TRLT and martial arts
Hi all, I'd gotten a chance to sit down today and read a few dozen pages further, and wanted to share a thought or two. One of the goals I'd written before reading was that I wanted to explore the relationship to the ideas espoused in this book with what I understand in my practice of the martial arts. I've been taking classes in kung fu for several years now, and for the last 3 years martial arts have been taking root in my heart.
Love through Practice
Many of the things that Dr. Peck discusses have direct links to my practice. One translation of the Chinese phrase "kung fu" is skill through effort
. This is precisely Dr. Peck's point when discussing love, especially the discipline of love. Martial arts is not an inborn talent, and neither (it seems) is love. In kung fu, we learn our practice through a skilled teacher, but the student must diligently study. Similarly, the burden is on us to practice love and compassion while taking advantage of good teachers that we have available to us.
I can certainly say that there have been plenty of times I didn't want to practice. There's been times i've been too tired, too busy, too distracted, too anything to go to class. In class I've had to face frustration, exhaustion and fear, along with a lot of laziness. As a result, I've had to face those same problems at work and in my relationships. By practicing, I've learned to find the energy to respond well to the changes in my daily life, including being friendly, helpful, and loving despite negative situations and people.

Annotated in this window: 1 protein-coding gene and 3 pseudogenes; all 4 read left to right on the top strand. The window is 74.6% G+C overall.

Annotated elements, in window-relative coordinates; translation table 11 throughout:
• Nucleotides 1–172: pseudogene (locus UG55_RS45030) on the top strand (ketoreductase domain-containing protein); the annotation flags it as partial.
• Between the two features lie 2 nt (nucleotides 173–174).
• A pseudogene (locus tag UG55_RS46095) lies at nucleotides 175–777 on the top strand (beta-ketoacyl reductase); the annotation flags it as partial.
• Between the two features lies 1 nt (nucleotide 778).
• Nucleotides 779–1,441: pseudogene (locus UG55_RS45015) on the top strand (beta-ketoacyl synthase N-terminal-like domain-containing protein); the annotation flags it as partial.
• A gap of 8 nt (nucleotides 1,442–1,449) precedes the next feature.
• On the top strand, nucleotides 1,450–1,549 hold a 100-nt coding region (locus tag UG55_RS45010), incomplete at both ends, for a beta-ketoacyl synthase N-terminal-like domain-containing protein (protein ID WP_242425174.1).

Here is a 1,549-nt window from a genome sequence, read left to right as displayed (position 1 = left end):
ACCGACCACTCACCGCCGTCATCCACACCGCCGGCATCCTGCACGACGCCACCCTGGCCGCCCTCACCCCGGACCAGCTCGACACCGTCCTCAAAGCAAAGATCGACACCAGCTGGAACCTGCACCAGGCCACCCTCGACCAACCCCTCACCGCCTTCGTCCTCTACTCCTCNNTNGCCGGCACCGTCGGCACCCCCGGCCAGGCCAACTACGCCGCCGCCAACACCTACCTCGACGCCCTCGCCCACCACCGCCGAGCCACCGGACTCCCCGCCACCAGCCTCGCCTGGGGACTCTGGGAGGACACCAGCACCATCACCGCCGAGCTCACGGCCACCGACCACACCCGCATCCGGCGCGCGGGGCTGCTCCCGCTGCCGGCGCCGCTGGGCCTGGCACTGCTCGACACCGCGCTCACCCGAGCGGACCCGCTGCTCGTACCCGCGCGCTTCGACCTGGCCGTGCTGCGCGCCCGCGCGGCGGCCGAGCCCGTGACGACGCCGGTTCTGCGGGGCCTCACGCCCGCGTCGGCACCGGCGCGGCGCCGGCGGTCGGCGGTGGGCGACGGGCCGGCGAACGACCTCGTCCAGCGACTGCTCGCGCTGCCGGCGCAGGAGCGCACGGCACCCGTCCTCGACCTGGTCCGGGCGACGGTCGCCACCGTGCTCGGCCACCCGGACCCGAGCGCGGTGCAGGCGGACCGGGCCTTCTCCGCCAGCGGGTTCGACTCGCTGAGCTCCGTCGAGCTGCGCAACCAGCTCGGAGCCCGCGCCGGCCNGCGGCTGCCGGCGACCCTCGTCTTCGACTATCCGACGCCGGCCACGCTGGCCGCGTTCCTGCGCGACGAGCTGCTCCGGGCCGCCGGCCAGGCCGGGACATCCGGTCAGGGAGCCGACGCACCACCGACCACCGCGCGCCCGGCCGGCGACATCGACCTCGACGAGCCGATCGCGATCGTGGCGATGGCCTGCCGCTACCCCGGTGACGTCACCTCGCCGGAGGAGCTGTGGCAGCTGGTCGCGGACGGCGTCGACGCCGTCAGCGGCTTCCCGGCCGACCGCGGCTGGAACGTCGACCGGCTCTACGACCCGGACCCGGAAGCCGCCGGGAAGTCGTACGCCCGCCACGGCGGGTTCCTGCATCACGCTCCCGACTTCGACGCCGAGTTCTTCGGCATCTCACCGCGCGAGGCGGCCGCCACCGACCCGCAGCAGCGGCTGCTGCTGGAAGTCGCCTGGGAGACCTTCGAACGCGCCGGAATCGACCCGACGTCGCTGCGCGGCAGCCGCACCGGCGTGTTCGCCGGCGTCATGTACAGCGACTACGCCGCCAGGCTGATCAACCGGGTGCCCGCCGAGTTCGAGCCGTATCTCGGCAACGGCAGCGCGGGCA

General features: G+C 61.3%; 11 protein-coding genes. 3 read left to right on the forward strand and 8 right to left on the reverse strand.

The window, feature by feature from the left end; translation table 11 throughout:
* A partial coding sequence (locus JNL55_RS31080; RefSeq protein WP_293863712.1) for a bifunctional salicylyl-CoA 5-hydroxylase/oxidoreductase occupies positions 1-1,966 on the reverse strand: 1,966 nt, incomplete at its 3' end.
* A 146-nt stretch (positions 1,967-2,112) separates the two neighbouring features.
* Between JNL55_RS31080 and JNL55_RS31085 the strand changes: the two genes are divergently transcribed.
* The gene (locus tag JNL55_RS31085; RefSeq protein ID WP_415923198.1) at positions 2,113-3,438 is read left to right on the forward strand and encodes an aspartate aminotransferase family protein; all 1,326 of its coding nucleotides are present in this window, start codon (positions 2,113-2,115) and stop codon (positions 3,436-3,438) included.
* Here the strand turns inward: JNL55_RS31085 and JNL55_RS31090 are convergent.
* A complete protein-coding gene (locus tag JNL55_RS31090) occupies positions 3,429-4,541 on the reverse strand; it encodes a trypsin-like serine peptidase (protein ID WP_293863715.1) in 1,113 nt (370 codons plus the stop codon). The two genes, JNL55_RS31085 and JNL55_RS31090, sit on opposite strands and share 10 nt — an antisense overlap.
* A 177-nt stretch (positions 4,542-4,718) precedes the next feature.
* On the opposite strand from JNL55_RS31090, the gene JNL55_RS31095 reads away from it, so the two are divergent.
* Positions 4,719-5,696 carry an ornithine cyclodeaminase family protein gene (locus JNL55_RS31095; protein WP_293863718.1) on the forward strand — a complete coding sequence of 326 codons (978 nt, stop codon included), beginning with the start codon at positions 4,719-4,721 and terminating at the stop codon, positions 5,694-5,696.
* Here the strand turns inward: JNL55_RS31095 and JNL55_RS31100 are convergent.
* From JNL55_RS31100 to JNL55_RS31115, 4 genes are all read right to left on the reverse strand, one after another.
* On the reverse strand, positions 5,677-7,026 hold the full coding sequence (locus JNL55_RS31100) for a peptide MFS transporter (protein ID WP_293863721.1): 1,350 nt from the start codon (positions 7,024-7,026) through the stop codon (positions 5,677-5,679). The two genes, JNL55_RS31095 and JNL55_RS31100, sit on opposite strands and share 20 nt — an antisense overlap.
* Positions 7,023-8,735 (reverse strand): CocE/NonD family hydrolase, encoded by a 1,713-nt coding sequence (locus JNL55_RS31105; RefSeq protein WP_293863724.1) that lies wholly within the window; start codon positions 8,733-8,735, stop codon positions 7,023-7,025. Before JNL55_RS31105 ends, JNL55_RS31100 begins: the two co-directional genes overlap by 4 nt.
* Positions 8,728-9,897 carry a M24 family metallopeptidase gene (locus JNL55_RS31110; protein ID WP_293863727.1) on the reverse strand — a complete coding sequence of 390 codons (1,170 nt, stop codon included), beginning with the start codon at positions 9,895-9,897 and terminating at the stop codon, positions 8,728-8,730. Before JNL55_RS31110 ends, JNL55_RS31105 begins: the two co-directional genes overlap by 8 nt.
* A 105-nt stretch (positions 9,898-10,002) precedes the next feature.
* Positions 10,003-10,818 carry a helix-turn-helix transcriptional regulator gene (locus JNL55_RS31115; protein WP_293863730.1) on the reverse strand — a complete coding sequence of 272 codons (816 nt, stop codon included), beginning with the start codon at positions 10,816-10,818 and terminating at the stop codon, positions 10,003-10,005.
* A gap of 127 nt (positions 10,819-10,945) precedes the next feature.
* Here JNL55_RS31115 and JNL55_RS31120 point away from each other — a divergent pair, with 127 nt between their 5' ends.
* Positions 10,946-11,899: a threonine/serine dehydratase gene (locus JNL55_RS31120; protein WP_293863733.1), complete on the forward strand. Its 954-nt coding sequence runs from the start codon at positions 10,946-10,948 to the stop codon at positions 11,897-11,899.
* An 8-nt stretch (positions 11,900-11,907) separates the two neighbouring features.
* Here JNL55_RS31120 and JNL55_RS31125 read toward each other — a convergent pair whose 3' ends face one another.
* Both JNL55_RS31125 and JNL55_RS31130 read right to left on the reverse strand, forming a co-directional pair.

Another section I read today also provided me insight into my practice. In section two (Love), the chapter "More About Ego Boundaries" discusses the process of cathexis. In becoming attracted to something, invest our energies in it, and come to love it, we are also bringing parts of that thing into ourselves. In the case of loving a person we learn their histories, their likes and dislikes, their hopes and dreams, etc.
One of the tenets of my school is that to truly practice martial arts, you must love it. While I had a basic understanding of this principle, I think this section of TRLT has helped me grasp it more fully. The more I learn about kung fu, meditation, and internal work, the more I bring my practice into myself. I can certainly say that by studying martial arts I have bolstered my sense of self and have become a better person as a result. Dr. Peck certainly feels this applies to other pursuits, such as his example of gardening.
I will continue taking notes, but I wanted to share that briefly with y'all.